Louisiana activists fighting to block a huge plastics plant in a corridor so dense with industrial refineries known as Cancer Alley won a legal victory this week when a judge canceled the company’s air permits.
In a sweeping opinion published Wednesday, Judge Trudy White of Louisiana’s 19th Judicial District in Baton Rouge said residents of the small town of Welcome, where the $9.4 billion petrochemical plant would have been built, are descendants of enslaved Africans.
“The blood, sweat, and tears of your ancestors are bound to the land,” Justice White wrote. “His ancestors farmed the land with hopes and dreams of passing down productive, unpolluted farmland along the Mississippi to their families.”
He said that when Louisiana state regulators awarded 14 permits to FG LA LLC, a subsidiary of Taiwan-based giant Formosa Plastics, they used “selective” and “inconsistent” data and did not consider the effects of pollution on the predominantly black community. . .
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The decision is the latest in a series of blows at the proposed petrochemical plant. Those who have been fighting the plant said they expected it to be the death sentence.
“People said he couldn’t do it, the government approved it and he was wasting his time,” said Sharon Lavigne, founder and president of Rise St James, a local advocacy group that led the lawsuit against the plant.
The judge’s ruling cited Lavigne’s statements to the court that the land where the plant would be built is “sacred.”
Janile Parks, a spokeswoman for FG LA LLC, a member of the Formosa Plastics Group, said in a statement that the company still planned to build the complex, which it calls the Sunshine Project.
The company “intends to explore all legal options in light of Judge White’s ruling as the project continues to seek successful permitting.,” Mrs. Paris wrote. She argued that the permits issued by the state were “robust” and that the project had met state and federal standards.
Greg Langley, a spokesman for the Louisiana Department of Environmental Quality, said “we are reading the judge’s ruling and looking at our options.”
Ms. Lavigne, who lives in Welcome and whose grandmother is buried near where the petrochemical complex would have been located, noted that St. James Parish was already home to 12 petrochemical facilities within a 10-mile radius.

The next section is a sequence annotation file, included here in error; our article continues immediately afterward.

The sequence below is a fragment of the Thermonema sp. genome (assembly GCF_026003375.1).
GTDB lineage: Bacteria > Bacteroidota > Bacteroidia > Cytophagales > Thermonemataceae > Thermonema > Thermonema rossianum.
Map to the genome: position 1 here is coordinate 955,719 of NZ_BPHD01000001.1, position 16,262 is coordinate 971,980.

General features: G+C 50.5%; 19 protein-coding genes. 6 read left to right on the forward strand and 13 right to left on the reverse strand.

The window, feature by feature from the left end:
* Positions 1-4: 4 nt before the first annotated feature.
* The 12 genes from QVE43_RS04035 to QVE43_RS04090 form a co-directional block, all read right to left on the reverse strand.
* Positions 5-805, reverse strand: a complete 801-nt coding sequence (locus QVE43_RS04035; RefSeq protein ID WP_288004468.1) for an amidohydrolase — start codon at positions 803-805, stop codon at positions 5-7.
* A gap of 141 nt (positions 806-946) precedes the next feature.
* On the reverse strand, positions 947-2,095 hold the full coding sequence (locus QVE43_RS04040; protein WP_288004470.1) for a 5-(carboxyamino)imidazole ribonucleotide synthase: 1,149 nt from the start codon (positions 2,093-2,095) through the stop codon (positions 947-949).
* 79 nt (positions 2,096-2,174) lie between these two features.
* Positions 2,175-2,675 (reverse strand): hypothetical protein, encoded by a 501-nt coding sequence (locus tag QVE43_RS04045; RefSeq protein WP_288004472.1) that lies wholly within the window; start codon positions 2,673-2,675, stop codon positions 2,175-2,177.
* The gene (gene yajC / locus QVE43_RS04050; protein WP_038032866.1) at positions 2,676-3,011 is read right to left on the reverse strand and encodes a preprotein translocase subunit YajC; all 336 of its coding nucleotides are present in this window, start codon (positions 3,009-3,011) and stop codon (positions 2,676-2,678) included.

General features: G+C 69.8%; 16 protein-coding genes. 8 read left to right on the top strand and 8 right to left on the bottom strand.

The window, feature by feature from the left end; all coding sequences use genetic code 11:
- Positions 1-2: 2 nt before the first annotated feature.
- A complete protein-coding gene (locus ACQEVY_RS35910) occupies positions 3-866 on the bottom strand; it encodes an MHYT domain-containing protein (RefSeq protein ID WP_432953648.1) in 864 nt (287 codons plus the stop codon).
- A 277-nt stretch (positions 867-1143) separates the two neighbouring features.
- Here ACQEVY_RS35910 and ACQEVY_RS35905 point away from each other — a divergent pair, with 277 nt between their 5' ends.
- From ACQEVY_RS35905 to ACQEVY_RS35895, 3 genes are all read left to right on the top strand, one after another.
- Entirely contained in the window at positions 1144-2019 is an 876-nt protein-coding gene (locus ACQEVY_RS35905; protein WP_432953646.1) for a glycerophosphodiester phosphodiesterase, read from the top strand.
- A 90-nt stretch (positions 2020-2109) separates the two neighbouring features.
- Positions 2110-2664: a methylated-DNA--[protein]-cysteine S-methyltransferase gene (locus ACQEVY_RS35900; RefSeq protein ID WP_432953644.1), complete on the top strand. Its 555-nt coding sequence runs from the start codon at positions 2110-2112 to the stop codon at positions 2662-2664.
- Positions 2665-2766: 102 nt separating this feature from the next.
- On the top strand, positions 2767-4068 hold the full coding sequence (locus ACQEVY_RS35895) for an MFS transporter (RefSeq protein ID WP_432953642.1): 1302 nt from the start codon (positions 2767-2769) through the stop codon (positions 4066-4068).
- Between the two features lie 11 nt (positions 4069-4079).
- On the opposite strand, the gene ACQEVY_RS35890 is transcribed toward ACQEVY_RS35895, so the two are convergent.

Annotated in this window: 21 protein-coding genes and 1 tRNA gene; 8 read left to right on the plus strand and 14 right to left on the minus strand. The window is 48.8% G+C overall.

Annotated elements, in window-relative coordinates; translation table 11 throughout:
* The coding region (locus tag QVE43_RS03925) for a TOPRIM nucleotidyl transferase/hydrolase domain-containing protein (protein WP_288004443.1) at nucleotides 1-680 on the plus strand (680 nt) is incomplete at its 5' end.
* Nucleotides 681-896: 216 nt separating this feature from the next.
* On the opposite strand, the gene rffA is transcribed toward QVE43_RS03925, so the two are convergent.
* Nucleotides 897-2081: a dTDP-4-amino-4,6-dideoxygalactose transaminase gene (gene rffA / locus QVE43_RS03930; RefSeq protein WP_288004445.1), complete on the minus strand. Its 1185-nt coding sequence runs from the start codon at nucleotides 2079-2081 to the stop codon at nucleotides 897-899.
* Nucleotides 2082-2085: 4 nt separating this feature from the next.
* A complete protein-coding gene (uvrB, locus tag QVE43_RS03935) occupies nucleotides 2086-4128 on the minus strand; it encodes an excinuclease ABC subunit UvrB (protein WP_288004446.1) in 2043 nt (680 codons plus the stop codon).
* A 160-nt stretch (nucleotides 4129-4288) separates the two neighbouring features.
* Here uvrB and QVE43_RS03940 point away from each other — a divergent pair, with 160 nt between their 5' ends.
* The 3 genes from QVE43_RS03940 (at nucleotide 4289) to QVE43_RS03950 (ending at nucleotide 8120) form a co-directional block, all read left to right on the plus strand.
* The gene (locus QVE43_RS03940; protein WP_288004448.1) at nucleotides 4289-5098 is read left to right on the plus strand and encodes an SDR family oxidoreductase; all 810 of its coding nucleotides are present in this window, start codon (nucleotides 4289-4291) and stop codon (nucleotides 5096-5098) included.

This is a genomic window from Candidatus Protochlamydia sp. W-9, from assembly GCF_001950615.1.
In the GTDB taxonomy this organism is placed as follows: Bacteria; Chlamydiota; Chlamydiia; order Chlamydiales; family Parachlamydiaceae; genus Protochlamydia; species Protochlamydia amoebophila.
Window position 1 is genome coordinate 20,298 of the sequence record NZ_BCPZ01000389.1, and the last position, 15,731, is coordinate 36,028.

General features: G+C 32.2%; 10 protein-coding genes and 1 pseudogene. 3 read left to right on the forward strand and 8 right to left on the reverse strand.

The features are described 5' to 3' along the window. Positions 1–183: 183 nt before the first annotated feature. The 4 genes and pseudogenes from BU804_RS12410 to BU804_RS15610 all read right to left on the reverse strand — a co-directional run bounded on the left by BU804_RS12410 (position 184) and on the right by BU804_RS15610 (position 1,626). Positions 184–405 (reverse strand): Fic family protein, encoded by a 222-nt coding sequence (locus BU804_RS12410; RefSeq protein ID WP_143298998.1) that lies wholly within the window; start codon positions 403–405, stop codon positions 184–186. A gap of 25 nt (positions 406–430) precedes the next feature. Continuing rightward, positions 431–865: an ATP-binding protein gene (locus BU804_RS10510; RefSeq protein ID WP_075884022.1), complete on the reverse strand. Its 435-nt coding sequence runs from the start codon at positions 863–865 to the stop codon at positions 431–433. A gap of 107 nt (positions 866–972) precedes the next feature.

“The air is toxic; you can’t drink the water; you can’t plant a garden,” Lavigne said in a telephone interview Thursday. “I felt that these plants are shortening our lives.”
He compared the victory in court to David’s loss against Goliath, saying that while he hoped the company would appeal, “we beat them and it will continue to do so.”
The plant would be the world’s largest plastics and plastics feedstock production facility. It has been on hold since November 2020, when the federal government suspended a permit amid protests from local environmental groups.
State and company officials have said the 2,500-acre complex would create 1,200 jobs and add millions of dollars to the local economy. It would also release 800 tons of hazardous air pollutants a year by using ethane and propane as raw materials to make a variety of products, according to the lawsuit.
The canceled permits would have allowed the company to emit ethylene oxide, a substance that a 2016 Environmental Protection Agency study could conclude that it causes cancer even with limited exposure. The facility would also have emitted more than 13.6 million tons of greenhouse gases annually, the equivalent of 3.5 coal-fired power plants.
State officials had argued that the health of those living around the plant would not be affected. In her ruling, Judge White said the state had not conducted a cumulative assessment of the carcinogens and other contaminants that would be released and could provide no evidence to support her conclusion about the plant’s safety. She called the state’s decision to grant air permits “arbitrary and capricious.”
The city of Welcome is in a part of a district that is home to a third of the chemical plants in St. James Parish.
“It’s a shocking victory that nobody thought was possible a couple of years ago,” Abigail Dillen, president of Earthjustice, told an environmental group that was among the organizations that had sued to overturn the permits. She called the decision “transformative” and argued that it would make it more difficult for state officials to grant permits for polluting facilities to operate in places where there is local opposition.